But Macron doesn’t know. It’s “at the same time.” He’s not against the left, he’s not against the right. He’s happy to say that you need to quarantine yourself, but at the same time you need to go and vote; that one shouldn’t go out, but it’s ok if it’s a football match between France and Italy; that it’s forbidden to go out, but at the same time it’s ok to take part in a sporting activity… Emmanuel Macron is not a leader, but quite the opposite: he is a young man who came to power though he wasn’t even 40. He had with him the national assembly, the senate, more or less all the newspaper outlets (except maybe two or three of them, though I’m not even sure). And he screwed everything, because we now understand that this young man doesn’t know what ‘political’ means. He is the straw man of capital, of liberalism, of the golden calf… The coronavirus suddenly reveals how all this works. This is what I have been criticizing for years: how it works. Now the curtain has been lifted up, and we see the mechanics, and that the king is naked.

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RT France: Today, in a pretty ironic turn of events, China comes to the aid of Europe, Russia too… Even Cuba, which helps Italy. What do you think that implies?

Onfray: It means that all those people who have been presented as ‘illiberal’, as ‘dictators’, as new forms of Adolf Hitler, etc… make policies. I am not saying that I agree with their policies. I am not saying that I agree with Erdogan’s way, with Trump’s way, or Putin’s way; I am just saying that those people understand what ‘political’ means, and that we forgot what it meant as we think that capitalism must rule. What’s Macron’s goal? Liberal Europe’s goal? CIA-backed Europe’s goal, since the end of the Second World War? A “universal state,” according to Junger’s terminology. A universal state which is really a global state, at the head of which are some people who consider that the rest are expendable and that technicians, technocrats, people who think they know, must rule.

Suddenly, we discover all this. We discover that this huge machine which implements capitalist policies is absolutely unable to cope with such situations. Only the people who understand the notion of the political can cope with that. I’m not defending the Chinese government; I’m just saying that Chinese knew how to solve the problem. I’m not saying we need a dictatorship, I mean that we need people who can decide. There’s Nietzsche’s beautiful phrase: “A yes, a no, a straight line.” Indeed, we can agree with a leader, we can say yes to a leader if his line is clear. Today’s head of state does not have a clear line. 

RT France: Emmanuel Macron says his policies are going to change, including those which deal with France’s European neighbors, like EU’s deficit rules… Do you think that there will be a ‘before’ and an ‘after’…?

Onfray: I’d like that, but I don’t think so. Think about François Fillon, when he was Sarkozy’s prime minister. He was telling us that the state was bankrupted and that it was impossible to raise the minimum wage for the poorest. But then they found money to bomb Gaddafi, who was the head of a secular state which contained Islamic terrorism. We know the story: no money for the poor, but enough to bomb an Islamic secular state. Here we discover that when we want to find some money, we find it. So now, the whole economy is collapsing, but we can find money for companies, for people who can’t go to work, suddenly all those sovereign policies…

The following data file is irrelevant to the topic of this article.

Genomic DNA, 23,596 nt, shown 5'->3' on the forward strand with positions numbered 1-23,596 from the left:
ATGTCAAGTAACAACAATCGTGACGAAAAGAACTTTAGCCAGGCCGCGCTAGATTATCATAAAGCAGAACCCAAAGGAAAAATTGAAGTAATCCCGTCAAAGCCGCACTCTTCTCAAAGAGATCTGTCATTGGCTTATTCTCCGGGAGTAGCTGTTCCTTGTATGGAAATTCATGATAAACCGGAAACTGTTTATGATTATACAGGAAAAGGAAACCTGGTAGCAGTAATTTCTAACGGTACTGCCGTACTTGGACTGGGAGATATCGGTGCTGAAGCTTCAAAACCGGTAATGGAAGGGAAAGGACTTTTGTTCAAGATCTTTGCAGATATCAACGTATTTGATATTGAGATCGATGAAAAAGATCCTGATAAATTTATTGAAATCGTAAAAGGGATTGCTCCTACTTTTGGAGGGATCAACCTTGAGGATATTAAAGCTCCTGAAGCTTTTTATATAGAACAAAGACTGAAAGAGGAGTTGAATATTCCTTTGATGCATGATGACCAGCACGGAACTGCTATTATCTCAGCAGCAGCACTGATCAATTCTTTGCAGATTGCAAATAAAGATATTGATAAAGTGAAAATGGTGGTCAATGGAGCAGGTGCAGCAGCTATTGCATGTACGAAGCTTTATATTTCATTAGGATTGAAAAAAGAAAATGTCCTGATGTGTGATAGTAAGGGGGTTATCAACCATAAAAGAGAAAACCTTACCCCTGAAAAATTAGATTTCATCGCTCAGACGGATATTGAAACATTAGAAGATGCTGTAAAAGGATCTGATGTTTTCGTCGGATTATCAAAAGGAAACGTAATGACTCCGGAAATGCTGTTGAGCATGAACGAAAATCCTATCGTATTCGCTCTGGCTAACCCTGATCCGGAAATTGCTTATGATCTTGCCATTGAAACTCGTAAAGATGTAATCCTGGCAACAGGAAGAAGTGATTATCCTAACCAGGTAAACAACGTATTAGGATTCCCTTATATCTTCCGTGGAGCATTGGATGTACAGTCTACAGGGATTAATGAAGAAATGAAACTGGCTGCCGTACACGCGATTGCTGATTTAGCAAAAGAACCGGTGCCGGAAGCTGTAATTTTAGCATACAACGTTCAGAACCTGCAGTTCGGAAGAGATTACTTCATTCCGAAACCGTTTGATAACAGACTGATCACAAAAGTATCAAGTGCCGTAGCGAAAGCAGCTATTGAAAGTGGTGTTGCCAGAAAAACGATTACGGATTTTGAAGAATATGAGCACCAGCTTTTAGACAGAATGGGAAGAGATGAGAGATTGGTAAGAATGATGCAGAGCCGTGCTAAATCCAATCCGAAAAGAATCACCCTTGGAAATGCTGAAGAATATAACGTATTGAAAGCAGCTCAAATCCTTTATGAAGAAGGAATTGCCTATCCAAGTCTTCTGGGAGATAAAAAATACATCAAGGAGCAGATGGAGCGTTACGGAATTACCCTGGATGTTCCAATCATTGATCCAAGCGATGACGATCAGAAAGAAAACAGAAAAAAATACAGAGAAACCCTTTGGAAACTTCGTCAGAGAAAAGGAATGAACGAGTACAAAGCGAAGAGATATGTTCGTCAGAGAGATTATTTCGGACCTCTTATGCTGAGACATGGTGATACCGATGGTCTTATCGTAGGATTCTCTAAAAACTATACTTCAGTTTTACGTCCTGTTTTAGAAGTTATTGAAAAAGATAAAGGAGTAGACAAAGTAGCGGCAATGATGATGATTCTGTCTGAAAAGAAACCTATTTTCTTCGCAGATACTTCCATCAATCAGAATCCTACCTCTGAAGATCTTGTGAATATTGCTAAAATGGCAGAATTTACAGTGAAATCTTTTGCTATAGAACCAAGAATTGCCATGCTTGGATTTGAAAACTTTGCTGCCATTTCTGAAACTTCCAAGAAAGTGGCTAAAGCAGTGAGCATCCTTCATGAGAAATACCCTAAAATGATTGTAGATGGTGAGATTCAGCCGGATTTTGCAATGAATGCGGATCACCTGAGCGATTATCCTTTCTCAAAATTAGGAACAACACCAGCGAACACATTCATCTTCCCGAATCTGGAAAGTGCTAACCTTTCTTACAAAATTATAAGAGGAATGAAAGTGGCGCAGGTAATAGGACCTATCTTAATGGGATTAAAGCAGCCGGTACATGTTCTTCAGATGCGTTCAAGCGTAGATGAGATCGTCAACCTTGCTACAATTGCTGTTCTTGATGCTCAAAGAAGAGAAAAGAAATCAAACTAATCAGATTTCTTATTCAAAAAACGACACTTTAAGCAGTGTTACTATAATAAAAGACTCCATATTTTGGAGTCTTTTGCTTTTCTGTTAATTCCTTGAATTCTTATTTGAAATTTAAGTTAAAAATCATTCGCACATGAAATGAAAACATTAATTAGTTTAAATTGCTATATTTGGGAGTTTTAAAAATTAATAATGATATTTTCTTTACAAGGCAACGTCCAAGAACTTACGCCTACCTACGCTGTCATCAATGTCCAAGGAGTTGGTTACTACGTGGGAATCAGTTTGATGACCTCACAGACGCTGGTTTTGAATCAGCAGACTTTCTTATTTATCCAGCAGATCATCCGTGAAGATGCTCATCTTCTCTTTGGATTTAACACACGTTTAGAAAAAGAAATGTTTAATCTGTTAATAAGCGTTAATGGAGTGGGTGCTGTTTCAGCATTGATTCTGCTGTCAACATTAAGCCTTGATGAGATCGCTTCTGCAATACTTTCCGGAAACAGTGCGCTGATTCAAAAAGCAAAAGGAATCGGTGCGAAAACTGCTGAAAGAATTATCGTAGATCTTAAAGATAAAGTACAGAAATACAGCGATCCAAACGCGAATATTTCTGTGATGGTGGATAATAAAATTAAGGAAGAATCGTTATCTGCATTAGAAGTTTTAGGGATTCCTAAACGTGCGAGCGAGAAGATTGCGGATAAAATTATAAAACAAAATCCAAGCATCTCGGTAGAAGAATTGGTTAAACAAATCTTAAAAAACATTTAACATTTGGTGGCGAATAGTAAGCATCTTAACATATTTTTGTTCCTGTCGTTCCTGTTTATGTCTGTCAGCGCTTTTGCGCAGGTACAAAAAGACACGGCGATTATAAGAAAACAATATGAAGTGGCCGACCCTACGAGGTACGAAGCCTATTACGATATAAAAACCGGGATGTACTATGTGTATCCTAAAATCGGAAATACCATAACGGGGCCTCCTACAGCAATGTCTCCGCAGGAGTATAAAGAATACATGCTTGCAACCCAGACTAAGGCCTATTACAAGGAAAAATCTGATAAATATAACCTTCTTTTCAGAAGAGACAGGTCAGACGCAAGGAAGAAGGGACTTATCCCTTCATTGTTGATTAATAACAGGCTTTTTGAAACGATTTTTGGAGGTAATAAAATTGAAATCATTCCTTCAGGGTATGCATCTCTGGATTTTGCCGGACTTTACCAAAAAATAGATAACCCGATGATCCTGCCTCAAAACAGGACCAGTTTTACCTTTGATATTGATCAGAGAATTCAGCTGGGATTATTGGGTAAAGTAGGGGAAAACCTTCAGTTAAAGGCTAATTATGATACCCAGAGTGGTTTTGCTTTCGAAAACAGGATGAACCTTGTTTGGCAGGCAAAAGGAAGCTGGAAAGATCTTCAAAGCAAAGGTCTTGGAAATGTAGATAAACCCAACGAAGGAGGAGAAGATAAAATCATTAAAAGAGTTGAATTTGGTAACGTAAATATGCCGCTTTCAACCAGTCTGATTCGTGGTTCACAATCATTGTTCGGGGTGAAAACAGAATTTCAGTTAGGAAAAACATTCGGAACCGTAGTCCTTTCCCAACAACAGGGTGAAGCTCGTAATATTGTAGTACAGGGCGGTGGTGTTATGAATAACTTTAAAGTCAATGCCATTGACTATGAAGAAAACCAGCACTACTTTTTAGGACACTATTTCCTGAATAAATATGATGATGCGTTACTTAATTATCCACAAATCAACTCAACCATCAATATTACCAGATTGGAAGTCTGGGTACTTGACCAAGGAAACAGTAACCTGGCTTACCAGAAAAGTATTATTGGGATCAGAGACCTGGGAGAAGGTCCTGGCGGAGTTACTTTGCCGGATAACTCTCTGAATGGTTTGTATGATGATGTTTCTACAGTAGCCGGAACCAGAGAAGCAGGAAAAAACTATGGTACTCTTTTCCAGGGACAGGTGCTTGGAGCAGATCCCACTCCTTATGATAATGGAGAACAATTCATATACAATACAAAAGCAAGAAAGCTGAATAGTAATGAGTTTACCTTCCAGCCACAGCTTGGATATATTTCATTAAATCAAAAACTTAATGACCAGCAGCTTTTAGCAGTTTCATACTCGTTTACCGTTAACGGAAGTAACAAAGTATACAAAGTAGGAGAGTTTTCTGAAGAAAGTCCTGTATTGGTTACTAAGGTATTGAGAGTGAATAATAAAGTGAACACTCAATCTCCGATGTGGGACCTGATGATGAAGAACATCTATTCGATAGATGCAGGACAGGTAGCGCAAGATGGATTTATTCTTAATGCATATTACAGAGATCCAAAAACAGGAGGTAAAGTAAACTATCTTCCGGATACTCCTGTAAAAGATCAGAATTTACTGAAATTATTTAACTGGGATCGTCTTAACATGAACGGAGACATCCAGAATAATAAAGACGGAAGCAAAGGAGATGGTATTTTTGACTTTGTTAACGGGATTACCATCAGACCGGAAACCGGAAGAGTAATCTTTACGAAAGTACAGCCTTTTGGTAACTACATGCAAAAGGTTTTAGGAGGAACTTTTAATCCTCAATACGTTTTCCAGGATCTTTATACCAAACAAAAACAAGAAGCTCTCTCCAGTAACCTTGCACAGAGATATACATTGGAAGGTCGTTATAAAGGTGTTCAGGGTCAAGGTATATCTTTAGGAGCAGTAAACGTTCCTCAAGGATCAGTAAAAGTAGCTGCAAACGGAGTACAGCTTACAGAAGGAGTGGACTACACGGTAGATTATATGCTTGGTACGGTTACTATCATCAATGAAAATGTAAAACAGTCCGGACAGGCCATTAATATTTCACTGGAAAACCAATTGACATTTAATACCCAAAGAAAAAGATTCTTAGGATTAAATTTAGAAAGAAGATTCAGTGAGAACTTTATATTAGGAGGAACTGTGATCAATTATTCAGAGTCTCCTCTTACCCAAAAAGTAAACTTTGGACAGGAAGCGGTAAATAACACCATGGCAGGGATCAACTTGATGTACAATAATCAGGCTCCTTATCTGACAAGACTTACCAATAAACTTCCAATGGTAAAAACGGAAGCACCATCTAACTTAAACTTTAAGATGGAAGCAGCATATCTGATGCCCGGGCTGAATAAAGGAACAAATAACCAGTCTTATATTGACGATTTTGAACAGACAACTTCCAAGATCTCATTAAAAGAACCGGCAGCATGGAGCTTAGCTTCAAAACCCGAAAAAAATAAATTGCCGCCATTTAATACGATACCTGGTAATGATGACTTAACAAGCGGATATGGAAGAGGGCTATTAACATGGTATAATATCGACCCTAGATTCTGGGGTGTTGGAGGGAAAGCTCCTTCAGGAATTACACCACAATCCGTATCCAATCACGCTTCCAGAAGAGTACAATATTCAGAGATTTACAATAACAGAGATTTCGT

RT France: But here, it’s a question of life or death, it’s a public health…

Onfray: So what? Were you under the impression that when a farmer was hanging himself everyday it was not a matter of life and death? That when people fall into alcoholism, drug addiction or depression, it’s not a matter of life and death because they were jobless, because they were poor? Those are invisible deaths, so I guess that’s ok. It’s obvious that capitalism kills on a daily basis. Here suddenly we see coffins, so of course there’s a reaction. Nowadays, people need pictures to think, that’s really problematic. They can’t think if they don’t see a pile of coffins. If you show it, they suddenly think that there’s something to be considered in this situation. If every day we’d shown the face of a farmer who killed himself, we would have understood that there was an epidemic because of liberalism, that liberalism was killing people.

But media outlets who are reflecting the capitalist ideology do not have any interest in showing this. At the time of argentic pictures, we needed photographic developers. Well, this virus is a kind of photographic developer showing the reality of today’s picture. We are in an “illiberal dictatorship” (to use their own terminology) when we are following Schengen’s logic. Maastricht’s Europe is illiberal. The liberal ideology, which was supposed to solve any issue, doesn’t solve anything. This monster which was supposedly going to make us able to compete with Russia, China or the US isn’t even able to produce masks. It’s falling because of its inability to produce masks for doctors it is sending to their deaths.